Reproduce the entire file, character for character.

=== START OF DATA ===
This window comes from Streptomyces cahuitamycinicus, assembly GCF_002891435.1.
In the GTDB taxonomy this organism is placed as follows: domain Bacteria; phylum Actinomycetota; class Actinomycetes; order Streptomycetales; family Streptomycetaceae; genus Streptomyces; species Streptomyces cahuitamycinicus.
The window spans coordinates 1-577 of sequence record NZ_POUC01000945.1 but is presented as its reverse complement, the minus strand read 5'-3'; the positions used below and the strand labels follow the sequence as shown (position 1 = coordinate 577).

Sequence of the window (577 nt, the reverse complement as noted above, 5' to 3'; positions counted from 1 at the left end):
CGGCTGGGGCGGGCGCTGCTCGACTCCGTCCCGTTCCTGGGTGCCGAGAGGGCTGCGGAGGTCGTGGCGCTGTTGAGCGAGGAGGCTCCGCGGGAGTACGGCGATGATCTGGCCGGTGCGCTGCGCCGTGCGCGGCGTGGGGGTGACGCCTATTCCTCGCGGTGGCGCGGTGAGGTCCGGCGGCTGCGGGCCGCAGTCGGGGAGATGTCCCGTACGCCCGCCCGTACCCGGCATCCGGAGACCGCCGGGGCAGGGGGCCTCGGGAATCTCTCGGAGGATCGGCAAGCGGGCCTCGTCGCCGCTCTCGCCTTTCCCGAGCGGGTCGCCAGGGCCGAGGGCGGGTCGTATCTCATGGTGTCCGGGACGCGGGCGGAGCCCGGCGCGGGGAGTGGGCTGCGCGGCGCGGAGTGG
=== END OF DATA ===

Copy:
This window comes from Streptomyces cahuitamycinicus, assembly GCF_002891435.1.
In the GTDB taxonomy this organism is placed as follows: domain Bacteria; phylum Actinomycetota; class Actinomycetes; order Streptomycetales; family Streptomycetaceae; genus Streptomyces; species Streptomyces cahuitamycinicus.
The window spans coordinates 1-577 of sequence record NZ_POUC01000945.1 but is presented as its reverse complement, the minus strand read 5'-3'; the positions used below and the strand labels follow the sequence as shown (position 1 = coordinate 577).

Sequence of the window (577 nt, the reverse complement as noted above, 5' to 3'; positions counted from 1 at the left end):
CGGCTGGGGCGGGCGCTGCTCGACTCCGTCCCGTTCCTGGGTGCCGAGAGGGCTGCGGAGGTCGTGGCGCTGTTGAGCGAGGAGGCTCCGCGGGAGTACGGCGATGATCTGGCCGGTGCGCTGCGCCGTGCGCGGCGTGGGGGTGACGCCTATTCCTCGCGGTGGCGCGGTGAGGTCCGGCGGCTGCGGGCCGCAGTCGGGGAGATGTCCCGTACGCCCGCCCGTACCCGGCATCCGGAGACCGCCGGGGCAGGGGGCCTCGGGAATCTCTCGGAGGATCGGCAAGCGGGCCTCGTCGCCGCTCTCGCCTTTCCCGAGCGGGTCGCCAGGGCCGAGGGCGGGTCGTATCTCATGGTGTCCGGGACGCGGGCGGAGCCCGGCGCGGGGAGTGGGCTGCGCGGCGCGGAGTGG